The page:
Is the current approach to diagnosing mental health conditions holding back our research? Jerome Kagan asks clinicians to approach diagnosis in a different way.
- The current reluctance to question popular diagnostic categories for mental illnesses has slowed progress in discovering the diverse causes of symptoms of the same category.
- Reliance on a single measure of a mental state or a theoretical concept is also retarding deeper understanding because no single measure reveals all the features of a psychological state or a construct.
- The social class of the child’s family of rearing makes important contributions to most mental illnesses and clinicians should try to assess the effects of childhood experiences.
Psychologists and biologists favour different premises and strategies. Biologists are splitters who assume that most of the phenomena they study are composed of a number of different kinds and they have to parse what they observe into a set of more homogenous kinds. The biologists who first discovered that some individuals had an abnormally high number of white blood cells called this state leukemia. Subsequent investigators analyzed this phenomenon and found many different kinds of genetic abnormalities that were accompanied by the same high white blood cell count. These were different diseases requiring different treatments.
By contrast, many psychologists are lumpers who resist unpacking an observation into its distinctive kinds. Clinicians, as well as investigators, continue to write about depression, anxiety, or impulsivity as if each label named a unitary phenomenon. The concept of autistic spectrum implies that autism is one condition that varies in severity, where the evidence reveals that the symptoms are usually the result of a large number of different genetic changes, some rare, that occurred during gestation. These are different conditions. No physiologist would posit a headache spectrum. The clinician’s loyalty to retaining these labels is due, in part, to the need to use them to be reimbursed. But many researchers who cannot use this excuse also honor these categories.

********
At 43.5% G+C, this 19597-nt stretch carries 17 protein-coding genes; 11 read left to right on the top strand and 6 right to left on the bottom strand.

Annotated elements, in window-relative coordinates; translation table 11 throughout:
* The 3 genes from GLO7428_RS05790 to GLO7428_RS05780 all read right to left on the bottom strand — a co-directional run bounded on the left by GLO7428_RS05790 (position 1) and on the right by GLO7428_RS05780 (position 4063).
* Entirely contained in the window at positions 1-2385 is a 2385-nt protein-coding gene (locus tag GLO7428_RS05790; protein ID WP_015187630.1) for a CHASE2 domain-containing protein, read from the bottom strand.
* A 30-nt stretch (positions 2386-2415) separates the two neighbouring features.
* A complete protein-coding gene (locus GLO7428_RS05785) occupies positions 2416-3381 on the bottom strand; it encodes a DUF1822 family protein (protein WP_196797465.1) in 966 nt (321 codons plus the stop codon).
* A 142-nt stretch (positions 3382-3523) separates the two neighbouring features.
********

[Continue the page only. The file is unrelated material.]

A reliance on a single measure of a concept, for example a questionnaire to evaluate changes in depressed mood, a parental interview to assess attention deficit hyperactivity disorder (ADHD) in a child, or salivary cortisol to index anxiety, is a second error. This practice violates a fundamental scientific principle. There are very few psychological or biological phenomena that are the result of only one cascade of preceding events. The task is to discover the pattern of features that defines each of the cascades. For example, difficulty breathing can be caused by either allergic changes in bronchi or lung cancer. Each measure of the hidden elements of the cascade is like a filter as it reveals only some features of the hidden process. Hence, clinicians ought to use more than one method to measure a patient’s mental state. Sole reliance on a person’s verbal report cannot reveal all the features that define the psychological state of the person with a mental illness. Neither can reliance on one measure of anxiety, memory, or impulsivity reveal all the properties of these concepts.
Most therapists rely only on a patient’s report of their mood or symptoms to evaluate the level of improvement, even though many patients report improvement to rationalize the effort they expended and to please the therapist. Investigators use this evidence to decide whether one therapeutic regimen for an illness category is superior to others. However, studies find that, over a period of years, no particular form of psychotherapy is better than any other for most illnesses. This fact would make Jerome and Julia Frank smile for they wrote a slim book in 1991 titled Persuasion and healing: A comparative study of psychotherapy. They argued that most patients in psychotherapy improve when the patient and therapist: share the same ideas about the cause of, and cure for, their symptoms; the patient trusts the competence and empathy of the therapist; and the therapist communicates sincere concern with the patient. That is why shamans can be effective.